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September 4, 2015

Anna Gunn on the 'Breaking Bad' Bombshell

by Joel Keller, posted Mar 22nd 2010 2:02PM
Anna Gunn of 'Breaking Bad'In season two of 'Breaking Bad,' viewers saw Anna Gunn's character of Skyler White go from long-suffering wife of cancer-patient-slash-meth-maker Walter White to a person who is starting to have her own moral dilemmas.

But right at the start of the third season, Skyler's world gets turned upside down. I can't say more without spoiling things, which is why I postponed posting the interview I did with Anna Gunn in January until after the season three premiere aired. Gunn and I talk about the first episode bombshell and how her character reacted. We also talk about what might be in store for Skyler and son Walt Jr. (RJ MItte) in season three.

Our friends at AOL TV also spoke to Gunn recently, if you want to find out more about what's in store for Skyler.

(WARNING: Spoilers of the season three premiere are ahead!)

One of the parallels I've noticed as we go into season three is that Skyler is starting to explore the same moral relativism that Walter's going through.When you saw that developing, were you intrigued by that?

Yeah, definitely. I mean, I think that the intention that Vince has always had is that this is a show about deeply flawed people. And Walter is not, you know, Walter White is not the only one. Certainly, the decision he makes sets off an entire thing. But she starts to struggle, yes. That's an absolutely great way to put it.

Because up until the time Skyler goes back to work at Beneke, she's looked at as like the perfect housewife who's put-upon... and now things are starting to change a little bit.

Yes. (in a deep, gravelly voice) Yeeesssss.

Was it purposeful, then, that midway through the season, we started seeing Skyler with makeup on, and her hair was done, and her pregnancy gifts were out and that kind of stuff?
It was a kind of a team effort in terms of the costume designer, the makeup and hair people, me, and Vince (Gilliagn). I wanted to start seeing Skyler more as her own person, and not always in reaction to Walter. So as we discussed what those things about her personality that are coming more to the forefront, that was part of it.

She started out relatively mousy, drab, big oversized things. She went from being somewhat an invisible person as a lot of housewives are. There's a sense of they make everything run. They're at home and they make everything run, but you never know necessarily all the work that goes into it, that they're the ones keeping that machine running.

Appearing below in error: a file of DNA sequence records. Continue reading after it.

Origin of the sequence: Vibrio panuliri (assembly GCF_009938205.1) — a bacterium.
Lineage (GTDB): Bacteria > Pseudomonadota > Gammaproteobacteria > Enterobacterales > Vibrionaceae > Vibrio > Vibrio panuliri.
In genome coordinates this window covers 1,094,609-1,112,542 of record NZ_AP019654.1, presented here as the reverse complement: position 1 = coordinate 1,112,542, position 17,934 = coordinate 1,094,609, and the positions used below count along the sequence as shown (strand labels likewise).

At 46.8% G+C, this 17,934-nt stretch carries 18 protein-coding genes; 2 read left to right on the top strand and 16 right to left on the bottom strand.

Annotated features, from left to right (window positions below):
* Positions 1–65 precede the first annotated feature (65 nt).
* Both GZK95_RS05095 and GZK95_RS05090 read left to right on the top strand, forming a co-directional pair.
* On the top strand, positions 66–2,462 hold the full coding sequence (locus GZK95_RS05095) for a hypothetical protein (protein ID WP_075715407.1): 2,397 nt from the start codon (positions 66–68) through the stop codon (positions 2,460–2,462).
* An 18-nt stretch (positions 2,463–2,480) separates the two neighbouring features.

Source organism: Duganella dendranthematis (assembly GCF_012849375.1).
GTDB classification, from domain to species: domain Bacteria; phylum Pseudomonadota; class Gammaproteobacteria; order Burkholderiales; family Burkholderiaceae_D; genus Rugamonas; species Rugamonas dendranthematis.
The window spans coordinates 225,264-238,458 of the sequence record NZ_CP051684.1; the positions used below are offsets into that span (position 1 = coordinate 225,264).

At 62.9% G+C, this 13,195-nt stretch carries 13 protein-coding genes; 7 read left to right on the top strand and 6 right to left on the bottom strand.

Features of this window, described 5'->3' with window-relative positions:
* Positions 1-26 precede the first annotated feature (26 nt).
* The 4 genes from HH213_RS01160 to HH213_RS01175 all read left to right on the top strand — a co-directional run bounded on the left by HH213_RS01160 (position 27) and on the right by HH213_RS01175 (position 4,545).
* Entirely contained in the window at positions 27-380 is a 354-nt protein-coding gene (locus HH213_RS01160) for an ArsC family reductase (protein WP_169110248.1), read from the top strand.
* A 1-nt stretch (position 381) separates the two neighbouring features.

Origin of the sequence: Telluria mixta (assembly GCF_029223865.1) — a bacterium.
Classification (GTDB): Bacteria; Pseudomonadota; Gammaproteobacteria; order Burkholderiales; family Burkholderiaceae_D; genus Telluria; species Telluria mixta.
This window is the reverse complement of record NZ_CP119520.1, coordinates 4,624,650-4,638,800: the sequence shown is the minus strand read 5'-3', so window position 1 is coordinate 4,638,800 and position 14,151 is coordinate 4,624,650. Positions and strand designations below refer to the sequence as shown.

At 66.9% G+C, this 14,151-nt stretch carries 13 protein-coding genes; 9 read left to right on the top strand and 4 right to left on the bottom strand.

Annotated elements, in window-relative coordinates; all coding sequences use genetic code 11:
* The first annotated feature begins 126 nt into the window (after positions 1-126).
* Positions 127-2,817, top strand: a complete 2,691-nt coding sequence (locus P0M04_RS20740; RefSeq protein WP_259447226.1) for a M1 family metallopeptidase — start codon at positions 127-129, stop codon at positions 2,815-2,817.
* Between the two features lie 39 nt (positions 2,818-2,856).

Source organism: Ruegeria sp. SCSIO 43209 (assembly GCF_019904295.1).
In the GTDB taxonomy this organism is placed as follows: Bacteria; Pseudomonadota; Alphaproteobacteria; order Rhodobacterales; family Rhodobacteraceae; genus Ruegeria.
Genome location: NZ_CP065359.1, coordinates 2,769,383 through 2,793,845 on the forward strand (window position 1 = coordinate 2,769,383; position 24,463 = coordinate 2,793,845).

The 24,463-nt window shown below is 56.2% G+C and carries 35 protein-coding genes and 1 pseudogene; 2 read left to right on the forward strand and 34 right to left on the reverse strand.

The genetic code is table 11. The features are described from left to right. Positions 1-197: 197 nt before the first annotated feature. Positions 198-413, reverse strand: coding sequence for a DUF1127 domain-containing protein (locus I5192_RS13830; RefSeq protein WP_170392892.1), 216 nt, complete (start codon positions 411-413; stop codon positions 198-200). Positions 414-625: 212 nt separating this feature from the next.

And I think that she, as much as Walter at the beginning of the series is frustrated with this, as Bryan called it, a milquetoast-y kind of existence, she is his match in that. She is getting tired of it. She's getting tired of asking him, 'Where are you going, what's going on.' And I think it's her decision, a very conscious decision, to start stepping into a more active role in her own life, actually.

In the panel, Bryan Cranston talked about how everybody doesn't know what's going to happen until they read the script. When you saw what's going to happen the first episode, what were you thinking when you saw that? Were you surprised that he's doing that so soon in that season?
Um, yes, but I've learned not to be surprised about the twists and turns that the story takes, that the storyline takes. And I felt it was a natural thing. She's, from the get-go, such a smart person, she's a savvy person. And she may not be sophisticated in every way, she's not a big city girl, but she's nobody dummy.

You can only keep that character asking "where are you going, where have you been, what are you doing?" for so long before you think well, she's either purposely not finding out, or she just wants to be kept in the dark. Because she's too smart, as they drew her, to do that. So I think the inevitability of that actually, it was surprising the way it came about, because that scene is very, you know, sort of shocking.

And I was actually surprised that Walter would actually go all the way and flat out tell her his secret. Did he just want to save the marriage however he could at that point?
I think so. And I think the fact that he couldn't have imagined that...I don't think he could have imagined that she would actually stumble upon it. I mean, he was ready to tell her, but she was not ready to hear it. But once she stumbles upon the general vicinity of the truth, he knows he can't... You know, what is he going to do? What they're doing is playing poker in that scene. She's looking for his tell, she's waiting. And nobody knows you better than your spouse.

Let me go over to RJ Mitte, who plays Walt Jr. What are we going to see from him coming this season? Is it going to be more of him trying to figure out what's going on between his mom ang dad?

Yeah, actually. As kids do, they're smart, and even if parents try to keep things away from them, conflict and issues and whatnot, kids pick up on what's happening. He doesn't know what's happening, but he knows that there's conflict. And he doesn't know what it's coming from. And he's also getting into his teenage years with whatever rebelliousness he's (going to have).

And is Skyler going to be getting into it more with Beneke?
You know she's back to work with him, but I'm gonna have to leave it for you to see what (happens)...(chuckles)

Well I don't mean back to work with him. You know what I mean.

Yeah, I know what you mean. So you'll see what develops at their workplace.

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